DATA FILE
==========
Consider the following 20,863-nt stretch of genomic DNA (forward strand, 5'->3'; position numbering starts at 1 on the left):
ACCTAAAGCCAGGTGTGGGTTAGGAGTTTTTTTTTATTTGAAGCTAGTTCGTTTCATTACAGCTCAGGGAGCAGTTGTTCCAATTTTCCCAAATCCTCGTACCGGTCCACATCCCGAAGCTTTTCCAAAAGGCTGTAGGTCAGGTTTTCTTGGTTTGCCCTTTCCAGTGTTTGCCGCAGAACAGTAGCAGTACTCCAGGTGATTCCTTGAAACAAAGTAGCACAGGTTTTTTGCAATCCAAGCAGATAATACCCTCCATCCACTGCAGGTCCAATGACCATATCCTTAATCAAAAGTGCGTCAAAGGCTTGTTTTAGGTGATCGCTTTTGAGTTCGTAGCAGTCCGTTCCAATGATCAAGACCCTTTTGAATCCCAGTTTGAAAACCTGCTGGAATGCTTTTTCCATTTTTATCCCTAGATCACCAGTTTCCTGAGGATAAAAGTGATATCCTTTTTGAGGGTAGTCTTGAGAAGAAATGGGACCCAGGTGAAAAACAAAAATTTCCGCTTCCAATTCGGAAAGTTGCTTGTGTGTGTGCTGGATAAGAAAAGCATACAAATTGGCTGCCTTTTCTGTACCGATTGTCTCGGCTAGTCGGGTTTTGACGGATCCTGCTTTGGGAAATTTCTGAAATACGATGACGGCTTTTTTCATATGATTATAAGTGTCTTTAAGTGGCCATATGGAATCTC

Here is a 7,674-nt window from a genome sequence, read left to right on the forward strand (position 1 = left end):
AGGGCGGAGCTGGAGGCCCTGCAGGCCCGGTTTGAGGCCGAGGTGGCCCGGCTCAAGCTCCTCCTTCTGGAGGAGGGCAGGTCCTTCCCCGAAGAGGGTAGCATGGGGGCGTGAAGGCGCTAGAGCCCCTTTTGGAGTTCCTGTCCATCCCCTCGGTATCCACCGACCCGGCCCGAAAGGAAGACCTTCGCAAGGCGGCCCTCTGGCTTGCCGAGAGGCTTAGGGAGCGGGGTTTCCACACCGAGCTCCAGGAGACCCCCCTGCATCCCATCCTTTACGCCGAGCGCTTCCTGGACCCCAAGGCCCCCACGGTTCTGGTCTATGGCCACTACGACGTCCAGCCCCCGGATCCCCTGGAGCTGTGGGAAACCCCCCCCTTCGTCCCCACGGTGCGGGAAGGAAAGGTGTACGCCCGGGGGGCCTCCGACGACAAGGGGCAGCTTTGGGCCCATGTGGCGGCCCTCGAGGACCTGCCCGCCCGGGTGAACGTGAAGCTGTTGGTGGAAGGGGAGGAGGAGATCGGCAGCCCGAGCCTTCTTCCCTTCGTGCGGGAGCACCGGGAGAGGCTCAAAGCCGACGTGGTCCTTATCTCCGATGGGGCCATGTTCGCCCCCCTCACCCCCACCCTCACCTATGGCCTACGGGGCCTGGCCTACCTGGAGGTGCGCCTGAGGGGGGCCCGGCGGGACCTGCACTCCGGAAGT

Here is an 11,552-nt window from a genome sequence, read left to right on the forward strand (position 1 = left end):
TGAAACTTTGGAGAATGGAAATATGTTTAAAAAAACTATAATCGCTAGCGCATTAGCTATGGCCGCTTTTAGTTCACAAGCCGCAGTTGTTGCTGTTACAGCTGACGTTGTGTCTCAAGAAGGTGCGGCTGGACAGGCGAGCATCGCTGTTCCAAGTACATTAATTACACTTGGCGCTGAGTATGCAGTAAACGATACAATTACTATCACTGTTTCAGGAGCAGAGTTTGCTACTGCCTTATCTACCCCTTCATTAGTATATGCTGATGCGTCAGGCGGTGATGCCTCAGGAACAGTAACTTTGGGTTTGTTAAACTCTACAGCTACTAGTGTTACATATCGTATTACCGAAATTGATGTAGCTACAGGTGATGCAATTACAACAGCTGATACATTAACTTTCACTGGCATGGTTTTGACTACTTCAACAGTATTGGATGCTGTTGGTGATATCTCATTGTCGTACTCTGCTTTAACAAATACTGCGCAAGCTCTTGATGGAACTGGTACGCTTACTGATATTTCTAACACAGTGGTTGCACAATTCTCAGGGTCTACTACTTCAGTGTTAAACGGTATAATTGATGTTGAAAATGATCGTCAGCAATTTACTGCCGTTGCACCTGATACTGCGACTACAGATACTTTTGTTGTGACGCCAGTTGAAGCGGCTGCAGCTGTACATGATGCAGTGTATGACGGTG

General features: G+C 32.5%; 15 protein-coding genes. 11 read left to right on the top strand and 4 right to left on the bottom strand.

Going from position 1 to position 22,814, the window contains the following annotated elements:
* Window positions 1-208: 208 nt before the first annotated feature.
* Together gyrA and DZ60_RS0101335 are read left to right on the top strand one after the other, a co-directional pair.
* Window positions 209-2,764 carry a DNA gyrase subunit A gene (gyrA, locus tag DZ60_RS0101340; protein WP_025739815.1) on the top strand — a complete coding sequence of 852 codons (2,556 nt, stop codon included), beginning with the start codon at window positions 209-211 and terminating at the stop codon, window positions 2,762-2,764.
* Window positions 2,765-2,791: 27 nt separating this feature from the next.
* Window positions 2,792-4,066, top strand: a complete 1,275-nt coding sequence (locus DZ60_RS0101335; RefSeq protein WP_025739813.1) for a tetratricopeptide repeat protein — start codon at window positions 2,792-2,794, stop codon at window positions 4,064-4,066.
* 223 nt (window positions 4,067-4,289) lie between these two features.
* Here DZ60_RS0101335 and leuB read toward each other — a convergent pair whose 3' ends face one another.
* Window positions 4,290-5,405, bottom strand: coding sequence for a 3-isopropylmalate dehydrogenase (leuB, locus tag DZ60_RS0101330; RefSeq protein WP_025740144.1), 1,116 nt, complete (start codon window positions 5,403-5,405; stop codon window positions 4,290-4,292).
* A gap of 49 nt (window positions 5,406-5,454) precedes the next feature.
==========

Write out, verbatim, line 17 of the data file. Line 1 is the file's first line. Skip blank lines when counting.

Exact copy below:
* A gap of 49 nt (window positions 5,406-5,454) precedes the next feature.